5. Sep 9, 2010 #5

    kok328

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    I've seen where tenants have literally seemed to just plain disappear and leave EVERYTHING behind all the way down to the toothbrush still being in the holder in the bathroom.
     
  6. Sep 9, 2010 #6
    Wow, like they were never going to need it again? Crazy.
     
  7. Sep 10, 2010 #7

    ErinNik

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    You're generous to give back all the rental deposit. To me the house should be delivered in habitable shape with the exception of minor cleaning (like dusting trim or small paint touch ups). That means all stuff out! I charge for the removal of left behind items. I don't need the hassle of disposing someone's discards and my incoming tenants deserve a pristine home.

    That being said, my own discards and some of the nicer ones I have had left by tenants in the past I've put up on Freecycle.org and just watch it disappear. I've posted stupid stuff that I can't imagine someone wanting to drive to pick up (one odd sized lampshade) to pieces of furniture and kids stuff.

    It's great for DIY stuff too. Any left over materials or things I'm replacing go on Freecycle or Craigslist.org. Half a can of paint. One open box of flooring. Stuff I know would just sit in the basement unused. I got rid of a whole picket fence we replaced from our back yard. Even though half was rotting, someone paid us $100 and took all the panels saving us at least that much in hassle and disposal fees.

    I found on craigslist trying to give stuff away for free usually leaves you stuck waiting for a bunch of no-shows. Charge anything and they'll be fighting each other for it. Freecyclers seem very concientious about being serious in their inquiry and prompt with pick-ups in my experience.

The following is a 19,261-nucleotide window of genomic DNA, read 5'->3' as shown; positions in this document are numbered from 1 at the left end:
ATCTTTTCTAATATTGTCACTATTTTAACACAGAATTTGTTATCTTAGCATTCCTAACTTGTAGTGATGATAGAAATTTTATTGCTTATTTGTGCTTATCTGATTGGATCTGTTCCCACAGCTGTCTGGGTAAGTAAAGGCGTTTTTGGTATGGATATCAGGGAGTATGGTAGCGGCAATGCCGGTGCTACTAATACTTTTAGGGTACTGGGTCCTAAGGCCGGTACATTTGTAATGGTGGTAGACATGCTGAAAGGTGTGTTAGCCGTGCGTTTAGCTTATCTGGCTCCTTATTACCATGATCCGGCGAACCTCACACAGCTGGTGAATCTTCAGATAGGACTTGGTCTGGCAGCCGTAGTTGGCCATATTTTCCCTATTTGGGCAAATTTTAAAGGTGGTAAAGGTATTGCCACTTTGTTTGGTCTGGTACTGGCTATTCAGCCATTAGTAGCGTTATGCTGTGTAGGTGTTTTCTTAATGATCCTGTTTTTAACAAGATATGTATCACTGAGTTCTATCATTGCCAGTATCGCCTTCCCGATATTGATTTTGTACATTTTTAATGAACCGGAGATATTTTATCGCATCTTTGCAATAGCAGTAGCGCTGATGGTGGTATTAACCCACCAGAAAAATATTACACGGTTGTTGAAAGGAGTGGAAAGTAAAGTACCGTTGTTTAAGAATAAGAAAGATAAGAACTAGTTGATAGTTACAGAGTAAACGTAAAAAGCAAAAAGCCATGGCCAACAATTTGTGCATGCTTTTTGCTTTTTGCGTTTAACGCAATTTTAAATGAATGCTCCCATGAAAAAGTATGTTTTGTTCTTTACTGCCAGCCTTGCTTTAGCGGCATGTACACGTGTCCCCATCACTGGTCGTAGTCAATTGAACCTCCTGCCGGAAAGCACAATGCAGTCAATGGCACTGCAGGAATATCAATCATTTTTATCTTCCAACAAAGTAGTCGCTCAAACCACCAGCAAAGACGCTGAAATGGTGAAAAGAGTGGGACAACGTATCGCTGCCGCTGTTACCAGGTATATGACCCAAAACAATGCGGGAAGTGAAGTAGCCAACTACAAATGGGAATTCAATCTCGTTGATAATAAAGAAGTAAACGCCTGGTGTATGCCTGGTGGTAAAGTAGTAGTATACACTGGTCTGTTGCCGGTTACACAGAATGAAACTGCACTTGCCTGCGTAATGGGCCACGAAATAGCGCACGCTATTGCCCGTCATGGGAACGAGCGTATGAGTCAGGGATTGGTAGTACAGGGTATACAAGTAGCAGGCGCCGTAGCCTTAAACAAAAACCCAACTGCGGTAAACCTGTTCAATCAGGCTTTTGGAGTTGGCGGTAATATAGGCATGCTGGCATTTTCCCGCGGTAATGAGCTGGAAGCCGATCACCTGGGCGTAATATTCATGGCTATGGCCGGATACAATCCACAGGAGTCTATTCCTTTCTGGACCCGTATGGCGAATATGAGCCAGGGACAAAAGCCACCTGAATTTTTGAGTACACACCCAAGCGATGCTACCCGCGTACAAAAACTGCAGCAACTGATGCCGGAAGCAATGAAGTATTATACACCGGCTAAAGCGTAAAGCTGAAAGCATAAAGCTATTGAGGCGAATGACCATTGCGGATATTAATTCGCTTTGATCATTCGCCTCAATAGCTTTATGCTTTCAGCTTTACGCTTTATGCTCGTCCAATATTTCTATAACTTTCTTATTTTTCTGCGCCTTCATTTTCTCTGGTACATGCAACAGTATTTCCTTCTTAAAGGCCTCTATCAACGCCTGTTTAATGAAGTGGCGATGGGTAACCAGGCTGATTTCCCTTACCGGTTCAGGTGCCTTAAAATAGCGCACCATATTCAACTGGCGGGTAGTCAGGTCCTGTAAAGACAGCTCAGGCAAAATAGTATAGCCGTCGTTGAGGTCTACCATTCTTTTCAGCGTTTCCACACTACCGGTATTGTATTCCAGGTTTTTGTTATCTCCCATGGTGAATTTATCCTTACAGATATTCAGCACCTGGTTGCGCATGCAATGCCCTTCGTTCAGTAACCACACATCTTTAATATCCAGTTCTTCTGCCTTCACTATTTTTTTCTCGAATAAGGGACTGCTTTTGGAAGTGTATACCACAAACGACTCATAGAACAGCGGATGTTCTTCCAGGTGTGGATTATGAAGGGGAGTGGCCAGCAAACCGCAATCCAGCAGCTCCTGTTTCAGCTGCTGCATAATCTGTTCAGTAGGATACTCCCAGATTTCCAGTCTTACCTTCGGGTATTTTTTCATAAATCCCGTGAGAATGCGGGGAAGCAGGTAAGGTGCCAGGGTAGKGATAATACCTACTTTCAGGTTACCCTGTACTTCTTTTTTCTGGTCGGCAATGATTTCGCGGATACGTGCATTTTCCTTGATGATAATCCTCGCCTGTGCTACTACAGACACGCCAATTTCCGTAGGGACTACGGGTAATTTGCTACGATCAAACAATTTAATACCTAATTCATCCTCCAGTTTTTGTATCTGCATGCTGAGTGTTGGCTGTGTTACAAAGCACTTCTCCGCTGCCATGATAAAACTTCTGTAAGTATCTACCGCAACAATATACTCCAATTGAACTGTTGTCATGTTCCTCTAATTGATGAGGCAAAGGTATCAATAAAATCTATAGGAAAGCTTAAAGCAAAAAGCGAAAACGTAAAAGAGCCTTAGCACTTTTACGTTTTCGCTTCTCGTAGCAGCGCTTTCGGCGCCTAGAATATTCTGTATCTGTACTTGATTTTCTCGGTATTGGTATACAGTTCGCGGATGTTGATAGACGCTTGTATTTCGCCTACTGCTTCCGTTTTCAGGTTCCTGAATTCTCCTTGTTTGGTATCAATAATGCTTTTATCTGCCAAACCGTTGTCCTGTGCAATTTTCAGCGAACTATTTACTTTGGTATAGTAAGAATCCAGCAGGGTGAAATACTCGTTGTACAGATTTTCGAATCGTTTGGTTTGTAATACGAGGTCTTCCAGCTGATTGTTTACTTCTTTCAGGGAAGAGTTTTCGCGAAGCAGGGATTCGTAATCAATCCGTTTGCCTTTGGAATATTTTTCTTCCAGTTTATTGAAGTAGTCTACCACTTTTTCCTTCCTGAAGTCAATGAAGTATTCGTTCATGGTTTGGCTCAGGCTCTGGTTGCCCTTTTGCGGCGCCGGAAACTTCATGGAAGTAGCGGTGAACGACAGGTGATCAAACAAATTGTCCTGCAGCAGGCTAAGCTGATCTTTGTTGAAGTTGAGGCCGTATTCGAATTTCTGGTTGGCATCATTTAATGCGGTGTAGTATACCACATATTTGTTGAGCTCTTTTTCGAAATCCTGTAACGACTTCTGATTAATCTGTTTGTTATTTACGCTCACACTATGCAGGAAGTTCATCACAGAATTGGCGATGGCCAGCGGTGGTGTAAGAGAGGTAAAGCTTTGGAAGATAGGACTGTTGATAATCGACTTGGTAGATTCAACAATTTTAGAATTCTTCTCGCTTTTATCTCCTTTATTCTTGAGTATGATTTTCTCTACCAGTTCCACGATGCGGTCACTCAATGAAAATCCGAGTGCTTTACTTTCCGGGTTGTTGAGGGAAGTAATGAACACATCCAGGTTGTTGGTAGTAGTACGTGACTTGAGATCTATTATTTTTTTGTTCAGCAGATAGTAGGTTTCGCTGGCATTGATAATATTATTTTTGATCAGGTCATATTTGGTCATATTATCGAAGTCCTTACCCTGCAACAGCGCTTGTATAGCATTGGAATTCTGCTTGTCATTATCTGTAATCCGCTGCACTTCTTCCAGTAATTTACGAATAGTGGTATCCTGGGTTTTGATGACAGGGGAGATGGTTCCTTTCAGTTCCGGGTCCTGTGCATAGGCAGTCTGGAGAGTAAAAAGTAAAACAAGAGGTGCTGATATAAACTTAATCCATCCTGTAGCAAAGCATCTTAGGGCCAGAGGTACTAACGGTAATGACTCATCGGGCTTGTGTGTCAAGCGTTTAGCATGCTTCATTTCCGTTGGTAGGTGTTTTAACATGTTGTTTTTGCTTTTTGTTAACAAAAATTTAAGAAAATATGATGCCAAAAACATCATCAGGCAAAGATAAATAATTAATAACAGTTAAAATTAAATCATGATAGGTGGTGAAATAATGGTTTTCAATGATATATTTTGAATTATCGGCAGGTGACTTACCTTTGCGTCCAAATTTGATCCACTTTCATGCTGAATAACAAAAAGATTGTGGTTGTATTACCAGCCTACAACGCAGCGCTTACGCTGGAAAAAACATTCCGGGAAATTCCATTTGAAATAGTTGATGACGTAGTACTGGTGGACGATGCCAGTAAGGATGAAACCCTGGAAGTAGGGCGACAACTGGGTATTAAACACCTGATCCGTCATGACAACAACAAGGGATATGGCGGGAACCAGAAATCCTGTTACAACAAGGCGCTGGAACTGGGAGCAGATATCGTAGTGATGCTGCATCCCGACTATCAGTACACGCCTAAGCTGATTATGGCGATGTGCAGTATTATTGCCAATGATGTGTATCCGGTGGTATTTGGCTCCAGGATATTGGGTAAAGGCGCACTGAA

ErinNik
     
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  8. Sep 14, 2010 #8

    Nestor_Kelebay

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    TXBuilder:

    I don't remember if the golf clubs were L or R handed. They ended up going to my nephew's girlfriend's brother, so they're not around any more. The cost of transporting them to Texas would probably be a significant chunk of what a new set would cost, I'd imagine.

    ErinNik:

    I agree that if a tenant leaves behind JUNK, then I'm no happier dealing with it than any other landlord, and I would have charged for my labour to remove stuff like that. However, the tenant did clean the place up and removed all of what I'd consider "worthless stuff" that no one else would really want. He just left behind stuff that he didn't need or want ENOUGH to pay the cost of having them trucked to Toronto.

    I suppose I could have sold some of that stuff, but that's one more project I don't need. I'm happy just to get the thanks of friends and family that wanted the things they took. None of it was actually valuable. He had a much newer and faster computer, and left behind his old one, which wasn't much older than my new one!

    One man's trash is another man's treasure.
     
    Last edited: Sep 14, 2010
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  9. Sep 16, 2010 #9
    I would think so, but finding lefties already made, versus having them put together, is a pretty significant chunk unto itself.
     
  10. Nov 2, 2010 #10

    Albert_23

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    Try to sell them on eBay. For those things that you think nobody uses anymore (like the old film camera), you might want to try posting them as collectibles. They may rake in more money than you realize. I've read a recent news about an old Nintendo getting sold for $25,000 to a collector. You'll never know right?
     
  11. Nov 2, 2010 #11
    That would be great if you could find something like that. Most of the junk from my childhood is just worthless.